U.S. Republican presidential candidate Donald Trump encouraged Russia on Wednesday to hack into the email server of his Democratic opponent, Hillary Clinton, to find "the 30,000 emails that are missing" from her time as the country's secretary of state.
“It would be interesting to see. I will tell you this, Russia, if you’re listening, I hope you’re able to find the 30,000 emails that are missing," Trump told reporters. "I think you will probably be rewarded mightily by our press."
He said Moscow "probably" already has the emails Clinton considered to be private and deleted from the private email server she used while she was the top U.S. diplomat from 2009 to 2013, during President Barack Obama's first term.
“They probably have them," Trump said. "I’d like to have them released. It gives me no pause, if they have them, they have them. If Russia or China or any other country has those emails, I mean to be honest with you, I’d love to see them.”
The Clinton campaign called Trump's statement the "first time that a major presidential candidate has actively encouraged a foreign power to conduct espionage against a political opponent."
Former Defense Secretary and CIA Director Leon Panetta said in a speech at the Democratic National Convention that Trump was asking an adversary to affect the country's election.
"It's inconceivable to me that any presidential candidate would be this irresponsible," Panetta said.
Senior Trump advisor Stephen Miller accused Panetta of excusing Clinton's use of the private email system, saying it enabled foreign espionage and that Panetta "should know how many lives she put at risk."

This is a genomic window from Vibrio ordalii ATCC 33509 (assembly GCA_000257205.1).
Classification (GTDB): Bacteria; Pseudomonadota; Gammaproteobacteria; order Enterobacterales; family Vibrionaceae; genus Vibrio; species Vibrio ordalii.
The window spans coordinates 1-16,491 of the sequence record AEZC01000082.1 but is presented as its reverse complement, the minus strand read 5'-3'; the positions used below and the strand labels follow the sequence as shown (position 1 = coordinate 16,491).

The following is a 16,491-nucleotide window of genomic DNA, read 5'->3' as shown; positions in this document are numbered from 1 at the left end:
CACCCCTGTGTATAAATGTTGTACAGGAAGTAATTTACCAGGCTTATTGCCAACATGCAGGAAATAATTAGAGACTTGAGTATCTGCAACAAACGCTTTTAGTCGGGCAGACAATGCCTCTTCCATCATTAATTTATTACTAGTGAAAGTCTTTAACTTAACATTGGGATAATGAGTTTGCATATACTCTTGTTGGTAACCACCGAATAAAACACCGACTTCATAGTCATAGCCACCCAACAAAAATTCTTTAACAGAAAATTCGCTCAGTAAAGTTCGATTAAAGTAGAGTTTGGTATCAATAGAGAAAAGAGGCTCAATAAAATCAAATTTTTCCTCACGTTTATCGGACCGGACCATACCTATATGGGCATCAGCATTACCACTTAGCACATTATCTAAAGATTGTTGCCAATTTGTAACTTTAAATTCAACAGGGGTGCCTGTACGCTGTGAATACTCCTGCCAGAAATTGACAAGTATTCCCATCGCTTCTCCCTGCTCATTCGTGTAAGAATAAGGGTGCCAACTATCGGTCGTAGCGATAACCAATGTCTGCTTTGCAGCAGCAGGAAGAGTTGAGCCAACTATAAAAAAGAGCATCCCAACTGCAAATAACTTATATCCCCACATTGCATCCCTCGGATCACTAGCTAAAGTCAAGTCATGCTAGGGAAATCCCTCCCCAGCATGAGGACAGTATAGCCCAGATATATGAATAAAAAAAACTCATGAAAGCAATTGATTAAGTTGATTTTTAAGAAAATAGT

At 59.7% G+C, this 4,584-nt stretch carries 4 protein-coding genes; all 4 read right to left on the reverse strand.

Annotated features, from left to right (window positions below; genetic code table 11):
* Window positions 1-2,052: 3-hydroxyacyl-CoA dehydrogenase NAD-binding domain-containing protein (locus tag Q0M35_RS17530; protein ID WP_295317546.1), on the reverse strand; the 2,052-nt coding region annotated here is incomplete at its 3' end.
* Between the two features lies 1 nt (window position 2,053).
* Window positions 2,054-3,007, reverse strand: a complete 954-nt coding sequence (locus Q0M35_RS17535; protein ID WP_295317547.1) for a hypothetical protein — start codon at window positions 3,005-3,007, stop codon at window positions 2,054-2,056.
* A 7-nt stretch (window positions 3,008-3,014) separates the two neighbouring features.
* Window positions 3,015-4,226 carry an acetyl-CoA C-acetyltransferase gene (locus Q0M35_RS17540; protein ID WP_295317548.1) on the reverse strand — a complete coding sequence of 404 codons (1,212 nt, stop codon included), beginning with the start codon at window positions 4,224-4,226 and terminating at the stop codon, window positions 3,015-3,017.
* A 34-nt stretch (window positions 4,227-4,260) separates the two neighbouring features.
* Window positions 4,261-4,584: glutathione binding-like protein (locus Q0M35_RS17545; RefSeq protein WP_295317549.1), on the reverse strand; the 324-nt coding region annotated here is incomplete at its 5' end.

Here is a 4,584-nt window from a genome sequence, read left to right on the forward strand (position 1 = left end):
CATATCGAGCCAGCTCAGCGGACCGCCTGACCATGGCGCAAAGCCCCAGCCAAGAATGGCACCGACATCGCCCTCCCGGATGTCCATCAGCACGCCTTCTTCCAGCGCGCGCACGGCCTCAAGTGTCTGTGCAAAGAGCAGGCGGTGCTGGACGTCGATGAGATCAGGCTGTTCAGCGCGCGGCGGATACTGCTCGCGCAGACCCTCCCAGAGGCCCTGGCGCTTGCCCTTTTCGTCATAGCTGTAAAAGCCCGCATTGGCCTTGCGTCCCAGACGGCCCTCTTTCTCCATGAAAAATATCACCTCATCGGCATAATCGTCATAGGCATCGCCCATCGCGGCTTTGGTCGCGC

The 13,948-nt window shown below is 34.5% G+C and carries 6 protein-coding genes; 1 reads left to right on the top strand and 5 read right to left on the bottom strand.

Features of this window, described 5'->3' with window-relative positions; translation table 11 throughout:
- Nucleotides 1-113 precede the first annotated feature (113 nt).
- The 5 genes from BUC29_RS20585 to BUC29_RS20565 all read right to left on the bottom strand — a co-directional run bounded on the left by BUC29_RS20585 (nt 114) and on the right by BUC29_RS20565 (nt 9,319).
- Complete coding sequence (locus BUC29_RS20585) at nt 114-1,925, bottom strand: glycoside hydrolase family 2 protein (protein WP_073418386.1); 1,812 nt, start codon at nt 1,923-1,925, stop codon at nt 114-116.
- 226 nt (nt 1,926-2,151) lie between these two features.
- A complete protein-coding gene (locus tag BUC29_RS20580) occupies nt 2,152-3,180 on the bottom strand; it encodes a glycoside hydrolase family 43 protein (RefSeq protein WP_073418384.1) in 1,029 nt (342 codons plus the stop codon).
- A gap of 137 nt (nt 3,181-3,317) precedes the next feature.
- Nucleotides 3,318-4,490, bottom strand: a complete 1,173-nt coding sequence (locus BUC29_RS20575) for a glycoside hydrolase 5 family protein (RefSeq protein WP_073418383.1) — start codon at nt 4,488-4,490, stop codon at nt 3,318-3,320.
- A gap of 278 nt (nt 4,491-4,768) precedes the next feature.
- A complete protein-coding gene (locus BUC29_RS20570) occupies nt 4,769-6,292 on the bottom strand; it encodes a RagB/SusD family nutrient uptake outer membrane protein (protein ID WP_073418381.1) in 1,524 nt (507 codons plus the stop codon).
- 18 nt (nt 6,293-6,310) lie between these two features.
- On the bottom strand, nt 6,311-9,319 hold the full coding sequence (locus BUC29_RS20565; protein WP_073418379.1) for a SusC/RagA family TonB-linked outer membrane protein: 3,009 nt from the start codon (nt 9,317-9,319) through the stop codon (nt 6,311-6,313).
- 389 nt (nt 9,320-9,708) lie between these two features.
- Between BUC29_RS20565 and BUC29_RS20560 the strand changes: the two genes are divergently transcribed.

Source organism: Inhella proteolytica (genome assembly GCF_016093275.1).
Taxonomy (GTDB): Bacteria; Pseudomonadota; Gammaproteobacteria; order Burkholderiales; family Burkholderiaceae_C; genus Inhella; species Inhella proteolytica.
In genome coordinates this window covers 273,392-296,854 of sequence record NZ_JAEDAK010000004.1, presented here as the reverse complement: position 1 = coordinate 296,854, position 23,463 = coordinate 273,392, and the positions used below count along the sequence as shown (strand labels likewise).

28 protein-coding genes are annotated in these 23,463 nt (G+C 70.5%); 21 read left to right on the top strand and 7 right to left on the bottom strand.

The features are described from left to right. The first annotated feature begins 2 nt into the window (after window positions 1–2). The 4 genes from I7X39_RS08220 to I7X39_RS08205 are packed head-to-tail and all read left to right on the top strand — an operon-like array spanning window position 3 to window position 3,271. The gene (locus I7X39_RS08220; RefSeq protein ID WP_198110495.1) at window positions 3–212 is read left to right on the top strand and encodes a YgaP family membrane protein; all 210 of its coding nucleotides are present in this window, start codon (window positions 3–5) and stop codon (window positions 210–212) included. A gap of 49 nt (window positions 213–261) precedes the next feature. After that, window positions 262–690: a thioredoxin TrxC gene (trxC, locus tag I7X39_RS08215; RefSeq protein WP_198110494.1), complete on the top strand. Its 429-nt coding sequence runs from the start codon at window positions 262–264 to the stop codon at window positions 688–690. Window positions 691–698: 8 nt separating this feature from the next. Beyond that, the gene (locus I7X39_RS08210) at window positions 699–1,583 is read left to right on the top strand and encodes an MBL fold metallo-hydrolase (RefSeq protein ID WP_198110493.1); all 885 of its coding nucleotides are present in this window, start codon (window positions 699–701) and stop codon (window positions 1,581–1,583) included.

A U.S. intelligence official familiar with the matter told VOA that Trump's comments would have no bearing on upcoming intelligence briefings Trump will receive as the Republican presidential candidate.
"Nominees for president and vice president receive these classified briefings by virtue of their status as candidates, and do not require separate security clearances before the briefings,” the official said. "Candidates are advised of the classified nature of the material."
The official also emphasized that the briefings for Trump and Democratic presidential nominee Hillary Clinton "will be provided on an even-handed, non-partisan basis."
Trump's comments came at a wide-ranging news conference at his golf resort in Florida, where he downplayed his connections to Russia.
WATCH: Trump on Russia hacking Clinton emails
U.S. computer experts have said in recent days they believe that Russian state actors are behind the hacking into computers at the Democratic National Committee headquarters in Washington, following WikiLeaks' release of nearly 20,000 emails that showed party officials favored Clinton's presidential nomination and tried to undermine the candidacy of her rival, Vermont Senator Bernie Sanders.
Some Democratic officials are claiming that the timing of the release of the documents, just before the Democratic National Convention convened this week to acclaim Clinton's nomination, suggests that Russian President Vladimir Putin favors Trump in November's U.S. national election to pick Obama's successor. Russia said it had nothing to do with the security breach.
Clinton, who claimed her party's 2016 nomination on Tuesday, said she considers the hacking to be a national security issue. The U.S. Federal Bureau of Investigation (FBI) is probing the breach.
Trump sought to distance himself from the purported Russian connection to the hacking at Democratic offices and Moscow's supposed support for his candidacy.
"It is so farfetched," he said. "It’s so ridiculous. Honestly I wish I had that power. I’d love to have that power, but Russia has no respect for our country."
Trump repeatedly said, "I have nothing to do with Russia,” although he had praised Putin in the past. "I have nothing to do with Russia. I said that Putin has much better leadership qualities than Obama, but who doesn’t know that?"
Clinton's use of the private email server, rather than a government server, has been a long-running controversy in the U.S., complicating her run for the White House. The FBI recently concluded that she was "extremely careless" in her handling of classified information in the emails during her time as secretary of state but that no criminal charges were warranted.
VOA's Jeff Seldin contributed to this report.